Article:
Reverb16 | December 28 | Resolutions

Resolutions. We don’t all make new year’s resolutions. If you are making them, what is your biggest priority? If you aren’t, tell us why – what is your experience or opinion on resolutions?

I love resolutions. Because I love the idea of a restart. Or maybe the runner in me just likes the idea of a starting line; an honest-to-goodness jumping off point that is distinct and clear.

I also know that setting one, giant year-long goal can set a lot of us up to fail. Maybe the goal is too vague (“be healthier”) or it doesn’t exactly detail how we’re supposed to get it done (“save money”). Some of us have no attention span to work on a single thing for a year.

Matt Cutts told his TED audience to try a 30-day challenge, because anyone can do anything for thirty days. And small change is sustainable change.

With that in mind, I did purchase the Commit30 planner and the sticker pack, which was entirely unnecessary but is also like made of unicorns and rainbows it pleases me that much.  The planner is more than a calendar/schedule keeper, it’s a goal-setting journal as well.

At the beginning of the planner, it says “My Vision” and it asks, “What do I want this year to look like? To feel like?” And there are 12 circles with categories like physical health, mental health, friends and family, home, etc. where you write your goals. I am using this like a master wish list that can be added to and referenced throughout the year.

Then, each month you pick a specific goal to work on and you write that in the page for that month. Underneath the big goal statement is a place to fill in 6 action steps. So, for January, my goal is to “Buy Nothing,” which fits one of my broader financial goals to spend and save more wisely. My specific action steps for January are:

  • No unneeded purchases.
  • Absolutely no gifts or treats for myself. I spent all of December being gifted and treated.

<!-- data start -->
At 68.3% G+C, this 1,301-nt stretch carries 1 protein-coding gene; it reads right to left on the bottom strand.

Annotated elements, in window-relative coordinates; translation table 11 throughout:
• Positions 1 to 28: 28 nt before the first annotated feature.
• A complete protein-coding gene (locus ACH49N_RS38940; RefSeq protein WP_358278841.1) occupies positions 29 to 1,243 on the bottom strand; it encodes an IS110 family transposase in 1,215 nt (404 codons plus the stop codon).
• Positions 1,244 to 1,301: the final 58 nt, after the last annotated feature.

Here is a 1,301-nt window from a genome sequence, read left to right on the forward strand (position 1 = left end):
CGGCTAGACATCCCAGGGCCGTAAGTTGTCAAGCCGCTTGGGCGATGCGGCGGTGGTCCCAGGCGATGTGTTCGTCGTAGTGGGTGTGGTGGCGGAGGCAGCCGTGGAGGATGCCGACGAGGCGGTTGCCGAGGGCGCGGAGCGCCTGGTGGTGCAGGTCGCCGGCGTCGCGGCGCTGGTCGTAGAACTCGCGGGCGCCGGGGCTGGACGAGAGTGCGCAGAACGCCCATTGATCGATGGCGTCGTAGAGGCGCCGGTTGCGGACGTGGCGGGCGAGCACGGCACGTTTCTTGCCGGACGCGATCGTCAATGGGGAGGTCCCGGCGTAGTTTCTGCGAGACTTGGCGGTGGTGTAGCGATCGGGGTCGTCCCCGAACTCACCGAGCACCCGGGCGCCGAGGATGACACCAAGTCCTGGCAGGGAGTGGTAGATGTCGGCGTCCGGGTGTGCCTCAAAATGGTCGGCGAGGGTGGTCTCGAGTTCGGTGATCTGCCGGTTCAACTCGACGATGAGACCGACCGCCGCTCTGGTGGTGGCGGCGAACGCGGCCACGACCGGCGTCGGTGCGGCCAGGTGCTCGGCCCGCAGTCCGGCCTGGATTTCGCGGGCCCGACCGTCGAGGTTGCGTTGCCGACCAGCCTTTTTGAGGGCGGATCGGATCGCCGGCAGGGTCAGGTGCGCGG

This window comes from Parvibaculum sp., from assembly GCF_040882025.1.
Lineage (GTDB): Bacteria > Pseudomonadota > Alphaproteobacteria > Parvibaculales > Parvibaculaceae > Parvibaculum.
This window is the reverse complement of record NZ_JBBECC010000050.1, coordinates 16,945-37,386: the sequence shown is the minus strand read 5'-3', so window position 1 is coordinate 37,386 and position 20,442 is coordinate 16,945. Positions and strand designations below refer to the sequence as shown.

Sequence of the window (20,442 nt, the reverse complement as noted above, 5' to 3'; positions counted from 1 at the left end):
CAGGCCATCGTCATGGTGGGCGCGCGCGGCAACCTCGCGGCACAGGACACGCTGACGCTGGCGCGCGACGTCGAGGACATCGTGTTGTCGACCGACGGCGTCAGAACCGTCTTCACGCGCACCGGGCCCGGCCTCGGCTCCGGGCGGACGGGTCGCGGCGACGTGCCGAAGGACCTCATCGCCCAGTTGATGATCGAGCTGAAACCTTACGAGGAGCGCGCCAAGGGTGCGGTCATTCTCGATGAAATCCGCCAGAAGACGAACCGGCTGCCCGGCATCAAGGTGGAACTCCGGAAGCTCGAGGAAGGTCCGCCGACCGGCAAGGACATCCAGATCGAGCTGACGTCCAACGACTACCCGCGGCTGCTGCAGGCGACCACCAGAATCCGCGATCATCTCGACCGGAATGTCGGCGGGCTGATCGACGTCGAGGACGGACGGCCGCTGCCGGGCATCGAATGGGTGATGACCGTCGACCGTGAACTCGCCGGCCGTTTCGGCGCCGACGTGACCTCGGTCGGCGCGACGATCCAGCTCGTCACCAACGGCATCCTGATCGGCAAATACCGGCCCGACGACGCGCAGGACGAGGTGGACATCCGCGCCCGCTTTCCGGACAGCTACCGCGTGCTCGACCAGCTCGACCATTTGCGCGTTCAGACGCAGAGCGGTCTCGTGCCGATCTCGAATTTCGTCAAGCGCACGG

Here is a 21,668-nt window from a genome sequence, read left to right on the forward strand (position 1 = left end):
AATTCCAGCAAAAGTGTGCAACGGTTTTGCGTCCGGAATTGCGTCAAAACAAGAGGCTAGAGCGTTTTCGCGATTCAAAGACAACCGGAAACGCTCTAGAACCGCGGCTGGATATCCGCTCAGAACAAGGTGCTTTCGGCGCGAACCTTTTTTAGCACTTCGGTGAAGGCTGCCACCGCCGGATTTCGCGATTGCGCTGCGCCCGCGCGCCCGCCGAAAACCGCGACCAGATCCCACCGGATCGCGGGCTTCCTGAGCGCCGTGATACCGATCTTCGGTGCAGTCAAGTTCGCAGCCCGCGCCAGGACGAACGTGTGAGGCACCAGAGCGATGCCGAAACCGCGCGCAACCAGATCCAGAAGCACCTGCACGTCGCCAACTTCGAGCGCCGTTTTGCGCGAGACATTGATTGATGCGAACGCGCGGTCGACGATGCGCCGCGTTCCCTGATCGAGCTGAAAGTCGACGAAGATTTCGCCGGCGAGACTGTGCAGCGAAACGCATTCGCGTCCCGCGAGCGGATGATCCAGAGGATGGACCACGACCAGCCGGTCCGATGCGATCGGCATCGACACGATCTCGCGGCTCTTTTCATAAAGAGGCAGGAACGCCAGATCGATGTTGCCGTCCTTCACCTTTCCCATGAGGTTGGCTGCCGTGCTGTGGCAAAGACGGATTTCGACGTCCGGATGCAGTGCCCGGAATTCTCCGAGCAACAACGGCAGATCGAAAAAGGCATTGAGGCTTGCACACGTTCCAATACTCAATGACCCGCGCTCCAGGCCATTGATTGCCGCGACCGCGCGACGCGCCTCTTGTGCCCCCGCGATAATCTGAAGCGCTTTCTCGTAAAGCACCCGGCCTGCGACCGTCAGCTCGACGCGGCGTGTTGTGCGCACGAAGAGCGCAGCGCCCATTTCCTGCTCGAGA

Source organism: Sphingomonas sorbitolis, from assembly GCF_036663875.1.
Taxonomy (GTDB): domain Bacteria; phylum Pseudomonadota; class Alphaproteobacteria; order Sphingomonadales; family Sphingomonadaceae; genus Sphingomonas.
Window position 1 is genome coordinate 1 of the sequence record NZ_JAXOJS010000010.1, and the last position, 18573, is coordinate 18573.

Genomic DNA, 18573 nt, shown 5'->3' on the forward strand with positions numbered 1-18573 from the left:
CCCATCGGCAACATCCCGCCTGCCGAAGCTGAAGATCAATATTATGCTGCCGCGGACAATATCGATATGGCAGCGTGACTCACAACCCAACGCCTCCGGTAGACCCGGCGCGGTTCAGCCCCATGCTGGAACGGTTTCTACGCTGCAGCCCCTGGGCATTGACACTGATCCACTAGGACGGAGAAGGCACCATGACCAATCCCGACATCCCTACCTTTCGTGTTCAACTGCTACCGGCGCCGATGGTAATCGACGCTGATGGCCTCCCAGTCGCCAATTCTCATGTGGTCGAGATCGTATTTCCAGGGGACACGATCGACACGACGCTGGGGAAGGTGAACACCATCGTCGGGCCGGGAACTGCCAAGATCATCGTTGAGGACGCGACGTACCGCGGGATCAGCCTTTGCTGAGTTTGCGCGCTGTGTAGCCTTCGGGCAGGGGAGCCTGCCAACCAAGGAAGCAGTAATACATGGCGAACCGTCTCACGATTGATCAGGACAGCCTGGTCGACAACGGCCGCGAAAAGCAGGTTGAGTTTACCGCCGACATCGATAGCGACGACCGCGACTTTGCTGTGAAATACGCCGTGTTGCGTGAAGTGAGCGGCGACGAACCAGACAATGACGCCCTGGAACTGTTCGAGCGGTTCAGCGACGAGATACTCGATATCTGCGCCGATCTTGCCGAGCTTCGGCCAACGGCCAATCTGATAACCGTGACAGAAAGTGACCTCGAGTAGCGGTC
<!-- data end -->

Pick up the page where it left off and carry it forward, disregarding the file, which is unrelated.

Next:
• Groceries and bills are obviously okay.
  • At every opportunity for a purchase ask, “Do I need this or can it wait?”
  • No cash allowances on pay days (this is usually how I manage my ‘fun money’– I give myself a set amount at every pay day, in cash, for things like lunches, happy hours, etc. It has to last me until the next pay day. Anything left over goes in my piggy bank).
  • One gift purchase on vacation is okay, because I have saved for that expense previously.

On the opposite page, you rewrite the goal (you write your goals A LOT. This must be for memory), and you set a reward. For January, I am going to put the money I save into an account for fun spending. No idea what exactly I will buy yet.

You can then track your success daily with the dots, coloring one in or checking it off each day that you are successful.

At the end of the month, you go back to the goal page and fill out whether or not you met the goal, how you’d rate your effort, and the next steps.

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On the weekly schedule pages, you can also set daily intentions for those days you simply can’t look big picture and really need to focus on a bite-sized goal and achieving bite-sized success.

I have now had the planner in my possession for 48 hours. I love it. I have put a sticker on every holiday and pay day, I have marked when bills are due (with a special “Pay Bill” sticker!). I have set goals for January and February. I put pizza slice stickers throughout the planner randomly. Because pizza slice stickers!

I think goal-setting is good and healthy and some of us really thrive in it, even if we don’t often (ever?) really meet our goals. I also think it’s important that we measure what and who we already are and how good that is. We are already enough. We are already loved. We should be kind to ourselves this New Year and every new year and every day.

And then set some goals and crush ’em like the BAMFs we are!

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